Nb: this article was originally published elsewhere in 2012
What are you looking for when you buy a cycling book? For the most part, cycling books deliver facts, some more coldly than others. By and large they tend to be somewhat utilitarian, you read them for the stories they tell, more so than for the way the story is told. A few authors do stand above the crowd and serve up books that are worth reading for the way the story is told as much as the story itself.
Paul Fournel is very much of this later order, that rare breed: a cycling author who serves up something you can actually enjoy reading. That something isn't a how-to manual or techs-mechs porn. It isn't about heroes or villains, biography or autobiography. It isn't about roads or races. It's neither novel nor poem. What it is is Vélo and the story it tells is a mix of all the things that it isn't.
The essays that make up Vélo have gone through an interesting publishing history. They first appeared in Fournel's native France in 2001 as Besoin de vélo. In 2003 they got a North American publication when Allan Stoekl translated most of Besoin de vélo - leaving out 'Sur le Tour de France 1996', seventy-five pages about following the 1996 Tour - and published them as Need For The Bike (University of Nebraska Press). In the UK, after Rouleur magazine appeared on the scene six years back, the essays began to be serialised there, with translation tweaks from Claire Road. Fournel began to add new essays to Rouleur, translated by Graeme Fife, and the two - the fifty-five essays that appeared in Besoin de vélo and Need for the Bike plus the more recent Rouleur essays - are now collected in Vélo. As well as the essays themselves, Vélo serves up Jo Burt's illustrations which accompanied the essays in their Rouleur appearances.
Martin Ryle in a recent essay - 'Vélorutionary', collected in The Bicycle Reader - has criticised Fournel's essays by saying this of them:
"A dispiritingly ‘hard' ethos of competition as much as conviviality, and speed rather than ambling [...] is also present in Paul Fournel's Need for the Bike, many of whose sketches celebrate the pains and rewards of close-to-the-limit physical exertion, in a virtually all-male French subculture whose unquestioned heroes are the coureurs of the gruelling long-distance stage-races. Fournel is associated with Oulipo, the French avant-garde writers' collective whose best-known member was Georges Perec. Reading Need for the Bike, I thought of Perec's W, in which obsessional and ruthless athletic competition is the basis of a fascistic social order; and then I thought of the Olympic Velodrome in London. Here is the bike as fetishised speed-machine, not the antithesis but the very sign of turbo-culture's conquest of mind and body: flesh is imagined as steel, rather than vice versa. For every potential cyclist who might be encouraged onto the roads by such images, a dozen must be put off."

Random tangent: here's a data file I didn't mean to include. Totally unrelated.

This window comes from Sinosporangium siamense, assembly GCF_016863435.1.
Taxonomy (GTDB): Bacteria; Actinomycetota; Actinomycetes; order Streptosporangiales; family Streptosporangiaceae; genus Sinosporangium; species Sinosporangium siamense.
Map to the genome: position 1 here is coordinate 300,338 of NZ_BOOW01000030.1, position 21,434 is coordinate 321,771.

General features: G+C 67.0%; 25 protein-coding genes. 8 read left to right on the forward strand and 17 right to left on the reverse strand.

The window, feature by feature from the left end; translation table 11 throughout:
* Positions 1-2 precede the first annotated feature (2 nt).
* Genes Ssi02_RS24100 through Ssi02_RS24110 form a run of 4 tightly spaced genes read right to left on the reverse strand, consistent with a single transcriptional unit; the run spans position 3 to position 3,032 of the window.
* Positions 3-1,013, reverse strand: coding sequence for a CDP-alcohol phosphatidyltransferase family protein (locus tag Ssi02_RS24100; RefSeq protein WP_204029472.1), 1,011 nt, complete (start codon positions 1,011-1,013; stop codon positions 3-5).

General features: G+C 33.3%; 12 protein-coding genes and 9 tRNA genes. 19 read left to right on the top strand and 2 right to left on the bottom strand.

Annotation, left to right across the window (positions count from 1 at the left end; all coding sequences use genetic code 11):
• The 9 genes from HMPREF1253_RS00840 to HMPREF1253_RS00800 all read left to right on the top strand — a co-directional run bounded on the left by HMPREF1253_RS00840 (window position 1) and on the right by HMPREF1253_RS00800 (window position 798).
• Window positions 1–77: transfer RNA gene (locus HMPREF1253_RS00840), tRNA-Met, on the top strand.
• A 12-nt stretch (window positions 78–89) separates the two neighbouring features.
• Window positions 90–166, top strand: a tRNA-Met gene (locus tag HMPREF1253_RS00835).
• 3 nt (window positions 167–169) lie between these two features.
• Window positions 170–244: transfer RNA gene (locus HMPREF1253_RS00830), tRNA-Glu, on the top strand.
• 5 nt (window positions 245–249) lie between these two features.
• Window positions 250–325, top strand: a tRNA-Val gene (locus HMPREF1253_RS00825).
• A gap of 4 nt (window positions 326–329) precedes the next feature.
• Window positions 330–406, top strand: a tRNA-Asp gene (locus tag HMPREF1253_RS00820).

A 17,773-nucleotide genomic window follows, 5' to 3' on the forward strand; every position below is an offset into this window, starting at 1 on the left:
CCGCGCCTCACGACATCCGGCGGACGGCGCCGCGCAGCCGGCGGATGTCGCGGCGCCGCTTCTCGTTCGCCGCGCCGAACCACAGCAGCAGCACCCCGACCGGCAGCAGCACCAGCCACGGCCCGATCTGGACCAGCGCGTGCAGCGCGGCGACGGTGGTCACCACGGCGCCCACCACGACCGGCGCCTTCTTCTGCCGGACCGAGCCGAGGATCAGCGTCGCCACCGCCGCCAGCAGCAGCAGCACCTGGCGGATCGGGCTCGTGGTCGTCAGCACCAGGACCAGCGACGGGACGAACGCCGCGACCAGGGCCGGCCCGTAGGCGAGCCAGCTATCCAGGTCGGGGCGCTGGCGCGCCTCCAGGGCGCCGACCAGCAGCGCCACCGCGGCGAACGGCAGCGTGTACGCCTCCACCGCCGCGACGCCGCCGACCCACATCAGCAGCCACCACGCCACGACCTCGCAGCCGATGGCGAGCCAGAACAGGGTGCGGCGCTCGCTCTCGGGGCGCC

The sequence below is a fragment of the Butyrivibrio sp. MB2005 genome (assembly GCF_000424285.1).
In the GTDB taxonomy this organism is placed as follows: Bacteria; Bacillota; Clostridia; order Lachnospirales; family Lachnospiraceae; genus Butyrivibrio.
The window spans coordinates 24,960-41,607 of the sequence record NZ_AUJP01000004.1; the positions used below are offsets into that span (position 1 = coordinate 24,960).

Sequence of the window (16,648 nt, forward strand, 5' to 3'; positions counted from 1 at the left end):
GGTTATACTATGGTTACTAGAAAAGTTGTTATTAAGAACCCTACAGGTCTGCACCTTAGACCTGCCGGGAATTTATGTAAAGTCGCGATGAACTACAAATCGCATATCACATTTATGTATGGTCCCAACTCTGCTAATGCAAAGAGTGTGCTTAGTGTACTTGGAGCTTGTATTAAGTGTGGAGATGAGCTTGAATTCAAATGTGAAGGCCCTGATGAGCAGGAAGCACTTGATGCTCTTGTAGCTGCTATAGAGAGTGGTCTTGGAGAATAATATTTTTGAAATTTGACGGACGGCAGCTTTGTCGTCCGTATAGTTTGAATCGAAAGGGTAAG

Paul Fournel as a champion of a fetishised turbo-culture? Let's try this excerpt and see what you think of that:
"The speed of a cyclist forces you to select what you see, to reconstruct what you sense. In this way you get to the essential. It's the title of a book or a cover which your gaze brushes against, it's a newspaper which catches your eye, a potential gift in a shop window, a new bread at the baker's. That speed is the right one for my gaze. It's a writer's speed, a speed that filters and does a preliminary selection."
Or try this:
"For me, road maps are dream machines. I like to read them as one reads adventures stories. As a driver, I use them to find the shortest route, to find the long roads which join towns without going through the countryside. As a cyclist I use them for everything else. If I know the area, every centimetre of the map is a landscape laid out before me. If I don't know it yet, every centimetre is an imagined landscape that I will explore. For example, I like maps of Brittany, which is cycling country where I've never ridden. It's my storeroom, my wine cellar. It's the masterpiece that you have in your library and which you still haven't read."
Paul Fournel as a champion of a fetishised turbo-culture? Bollocks to that.